COLUMBIA, S.C. (WBTW) – Some Grand Strand lawmakers are pushing for South Carolina to legalize medical marijuana.
State Sen. Stephen Goldfinch, R-Murrells Inlet, says he’s seen the pain of people who could benefit from medical marijuana.
“We all know people that need this,” he said. “You might not know it, but you do. I’ve watched an uncle and my grandmother both wither away and die from terrible terminal cancers. I have met literally hundreds of children that have come into my office with their parents that are afflicted with really bad seizures.”
Sen. Goldfinch is co-sponsoring the “South Carolina Compassionate Care Act,” which would legalize non-smokable forms of medical marijuana. Other co-sponsors of the bill include Sen. Gerald Malloy, D-Darlington; Sen. Luke Rankin, R-Myrtle Beach; and Sen. Hugh Letterman, R-Florence.
Medical marijuana would only be legal for patients suffering from severe illnesses which have scientifically proven benefits from cannabis.
“This is for seriously sick people in chronic pain, people with terminal cancers, people with Lou Gehrig’s disease, people that truly need help with pain,” said Sen. Goldfinch.
Medical Marijuana has been legalized in 36 states, including Mississippi. Voters there overwhelmingly approved it last month.
Sen. Goldfinch says he believes it’s a safer alternative for chronic pain.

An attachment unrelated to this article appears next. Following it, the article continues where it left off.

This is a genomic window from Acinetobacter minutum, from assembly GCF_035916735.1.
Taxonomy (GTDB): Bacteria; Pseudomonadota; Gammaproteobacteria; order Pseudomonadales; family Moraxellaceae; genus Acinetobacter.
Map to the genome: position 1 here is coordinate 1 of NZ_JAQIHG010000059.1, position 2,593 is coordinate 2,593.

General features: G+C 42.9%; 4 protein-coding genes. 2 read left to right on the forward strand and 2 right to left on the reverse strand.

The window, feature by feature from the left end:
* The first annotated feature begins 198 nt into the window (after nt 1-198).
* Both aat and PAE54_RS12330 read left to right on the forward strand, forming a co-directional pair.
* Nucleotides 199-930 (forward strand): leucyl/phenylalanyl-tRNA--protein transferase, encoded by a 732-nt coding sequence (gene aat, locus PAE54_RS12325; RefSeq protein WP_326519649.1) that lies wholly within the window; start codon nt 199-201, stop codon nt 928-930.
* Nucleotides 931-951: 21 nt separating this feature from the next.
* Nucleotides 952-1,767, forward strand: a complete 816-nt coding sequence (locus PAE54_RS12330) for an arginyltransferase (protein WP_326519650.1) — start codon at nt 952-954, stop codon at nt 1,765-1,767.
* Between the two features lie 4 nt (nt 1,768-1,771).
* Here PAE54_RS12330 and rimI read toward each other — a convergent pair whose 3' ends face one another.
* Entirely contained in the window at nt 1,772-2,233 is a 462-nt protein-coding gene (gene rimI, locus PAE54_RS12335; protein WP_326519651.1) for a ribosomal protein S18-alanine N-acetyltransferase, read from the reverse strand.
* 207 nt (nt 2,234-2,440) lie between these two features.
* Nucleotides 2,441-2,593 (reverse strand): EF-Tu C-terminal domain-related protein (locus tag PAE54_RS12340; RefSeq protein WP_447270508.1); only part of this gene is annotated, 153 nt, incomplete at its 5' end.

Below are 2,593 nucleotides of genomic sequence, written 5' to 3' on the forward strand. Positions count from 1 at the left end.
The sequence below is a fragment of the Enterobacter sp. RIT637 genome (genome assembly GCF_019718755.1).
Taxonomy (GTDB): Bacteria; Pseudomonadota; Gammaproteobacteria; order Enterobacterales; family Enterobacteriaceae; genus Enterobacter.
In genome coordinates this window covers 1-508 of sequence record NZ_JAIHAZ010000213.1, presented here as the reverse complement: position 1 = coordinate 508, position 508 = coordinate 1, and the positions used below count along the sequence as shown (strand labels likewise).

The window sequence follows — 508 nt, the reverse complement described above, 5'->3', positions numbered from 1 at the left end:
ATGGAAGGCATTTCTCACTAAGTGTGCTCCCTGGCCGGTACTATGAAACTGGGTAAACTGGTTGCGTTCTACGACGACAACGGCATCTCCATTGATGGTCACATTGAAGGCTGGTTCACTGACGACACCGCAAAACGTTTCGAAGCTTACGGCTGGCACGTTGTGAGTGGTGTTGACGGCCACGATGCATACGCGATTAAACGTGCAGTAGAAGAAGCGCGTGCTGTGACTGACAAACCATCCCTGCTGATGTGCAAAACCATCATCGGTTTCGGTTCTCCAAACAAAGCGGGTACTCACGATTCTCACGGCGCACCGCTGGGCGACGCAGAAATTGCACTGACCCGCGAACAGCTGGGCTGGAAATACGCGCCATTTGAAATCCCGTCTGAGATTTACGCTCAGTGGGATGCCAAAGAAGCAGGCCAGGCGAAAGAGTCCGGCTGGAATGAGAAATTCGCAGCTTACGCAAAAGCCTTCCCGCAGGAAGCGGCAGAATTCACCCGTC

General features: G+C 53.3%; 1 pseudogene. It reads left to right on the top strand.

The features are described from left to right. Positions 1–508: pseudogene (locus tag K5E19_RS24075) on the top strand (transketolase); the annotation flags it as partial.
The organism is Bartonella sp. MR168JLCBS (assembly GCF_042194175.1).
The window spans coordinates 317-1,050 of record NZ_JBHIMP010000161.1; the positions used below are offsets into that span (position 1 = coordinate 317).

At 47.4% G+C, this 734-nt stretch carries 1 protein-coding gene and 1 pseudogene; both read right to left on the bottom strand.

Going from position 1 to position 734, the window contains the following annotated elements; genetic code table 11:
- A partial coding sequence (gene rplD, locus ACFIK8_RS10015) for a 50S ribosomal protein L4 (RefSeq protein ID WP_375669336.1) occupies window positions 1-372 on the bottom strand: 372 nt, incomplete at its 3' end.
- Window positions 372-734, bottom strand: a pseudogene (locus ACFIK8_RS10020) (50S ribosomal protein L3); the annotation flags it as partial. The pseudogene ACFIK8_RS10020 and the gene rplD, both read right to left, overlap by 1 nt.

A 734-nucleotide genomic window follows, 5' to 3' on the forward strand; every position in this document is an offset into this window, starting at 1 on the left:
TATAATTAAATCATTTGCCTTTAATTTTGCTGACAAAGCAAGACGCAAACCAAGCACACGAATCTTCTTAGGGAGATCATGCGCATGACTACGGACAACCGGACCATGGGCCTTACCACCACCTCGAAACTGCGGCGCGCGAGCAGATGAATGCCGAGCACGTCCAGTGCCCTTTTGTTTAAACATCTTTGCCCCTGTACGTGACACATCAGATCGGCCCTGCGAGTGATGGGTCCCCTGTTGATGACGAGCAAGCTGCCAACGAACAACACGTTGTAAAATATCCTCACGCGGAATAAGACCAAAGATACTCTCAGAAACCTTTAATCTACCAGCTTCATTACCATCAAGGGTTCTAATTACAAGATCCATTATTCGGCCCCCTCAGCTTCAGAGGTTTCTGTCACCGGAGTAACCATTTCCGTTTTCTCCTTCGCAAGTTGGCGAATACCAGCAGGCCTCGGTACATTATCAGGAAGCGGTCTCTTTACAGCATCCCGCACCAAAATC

“I think it’s abhorrent that we allow these people, or really demand that these people, put in what amounts to legal heroin in the form of opioids in their bodies,” he said.
In the past, the South Carolina Law Enforcement Division (SLED) has fought against legislation that ended up failing to pass. The bill says SLED’s chief would be part of a commission to regulate medical marijuana.
Sen. Goldfinch says more people realize the benefits of medical marijuana and that South Carolina is ready.
“Ten years ago, I would have said not a chance,” Sen. Goldfinch said. “It’s not perfect, but it’s probably the most conservative medical marijuana bill in the nation.”
The bill would also put a six percent sales tax on medical marijuana, which is the same as non-prescription medications. Sen. Goldfinch also says he’s hoping the bill will be discussed in Columbia before May.
The prefiled bill was referred to the Senate Medical Affairs Committee.